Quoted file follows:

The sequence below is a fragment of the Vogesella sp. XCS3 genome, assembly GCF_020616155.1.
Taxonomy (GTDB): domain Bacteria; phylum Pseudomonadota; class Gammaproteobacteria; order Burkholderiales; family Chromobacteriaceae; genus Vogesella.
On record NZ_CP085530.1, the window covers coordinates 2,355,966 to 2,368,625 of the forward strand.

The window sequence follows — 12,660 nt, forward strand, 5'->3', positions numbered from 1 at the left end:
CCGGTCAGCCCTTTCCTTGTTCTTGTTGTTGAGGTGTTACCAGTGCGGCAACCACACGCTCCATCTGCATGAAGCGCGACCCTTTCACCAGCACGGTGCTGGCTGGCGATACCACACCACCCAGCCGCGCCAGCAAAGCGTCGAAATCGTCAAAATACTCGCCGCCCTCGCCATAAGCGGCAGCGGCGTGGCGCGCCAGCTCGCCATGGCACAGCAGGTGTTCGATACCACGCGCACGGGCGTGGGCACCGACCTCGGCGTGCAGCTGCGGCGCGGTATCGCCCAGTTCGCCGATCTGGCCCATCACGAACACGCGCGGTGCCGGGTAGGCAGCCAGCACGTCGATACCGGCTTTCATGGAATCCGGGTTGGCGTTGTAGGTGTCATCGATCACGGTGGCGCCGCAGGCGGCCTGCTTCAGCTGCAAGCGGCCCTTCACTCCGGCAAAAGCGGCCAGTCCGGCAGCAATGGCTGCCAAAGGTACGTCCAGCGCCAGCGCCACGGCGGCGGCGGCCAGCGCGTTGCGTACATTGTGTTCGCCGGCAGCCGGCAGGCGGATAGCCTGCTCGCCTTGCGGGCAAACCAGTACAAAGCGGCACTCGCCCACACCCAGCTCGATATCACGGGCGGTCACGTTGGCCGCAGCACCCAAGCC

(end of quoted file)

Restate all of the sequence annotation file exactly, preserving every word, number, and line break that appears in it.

The sequence below is a fragment of the Vogesella sp. XCS3 genome, assembly GCF_020616155.1.
Taxonomy (GTDB): domain Bacteria; phylum Pseudomonadota; class Gammaproteobacteria; order Burkholderiales; family Chromobacteriaceae; genus Vogesella.
On record NZ_CP085530.1, the window covers coordinates 2,355,966 to 2,368,625 of the forward strand.

The window sequence follows — 12,660 nt, forward strand, 5'->3', positions numbered from 1 at the left end:
CCGGTCAGCCCTTTCCTTGTTCTTGTTGTTGAGGTGTTACCAGTGCGGCAACCACACGCTCCATCTGCATGAAGCGCGACCCTTTCACCAGCACGGTGCTGGCTGGCGATACCACACCACCCAGCCGCGCCAGCAAAGCGTCGAAATCGTCAAAATACTCGCCGCCCTCGCCATAAGCGGCAGCGGCGTGGCGCGCCAGCTCGCCATGGCACAGCAGGTGTTCGATACCACGCGCACGGGCGTGGGCACCGACCTCGGCGTGCAGCTGCGGCGCGGTATCGCCCAGTTCGCCGATCTGGCCCATCACGAACACGCGCGGTGCCGGGTAGGCAGCCAGCACGTCGATACCGGCTTTCATGGAATCCGGGTTGGCGTTGTAGGTGTCATCGATCACGGTGGCGCCGCAGGCGGCCTGCTTCAGCTGCAAGCGGCCCTTCACTCCGGCAAAAGCGGCCAGTCCGGCAGCAATGGCTGCCAAAGGTACGTCCAGCGCCAGCGCCACGGCGGCGGCGGCCAGCGCGTTGCGTACATTGTGTTCGCCGGCAGCCGGCAGGCGGATAGCCTGCTCGCCTTGCGGGCAAACCAGTACAAAGCGGCACTCGCCCACACCCAGCTCGATATCACGGGCGGTCACGTTGGCCGCAGCACCCAAGCC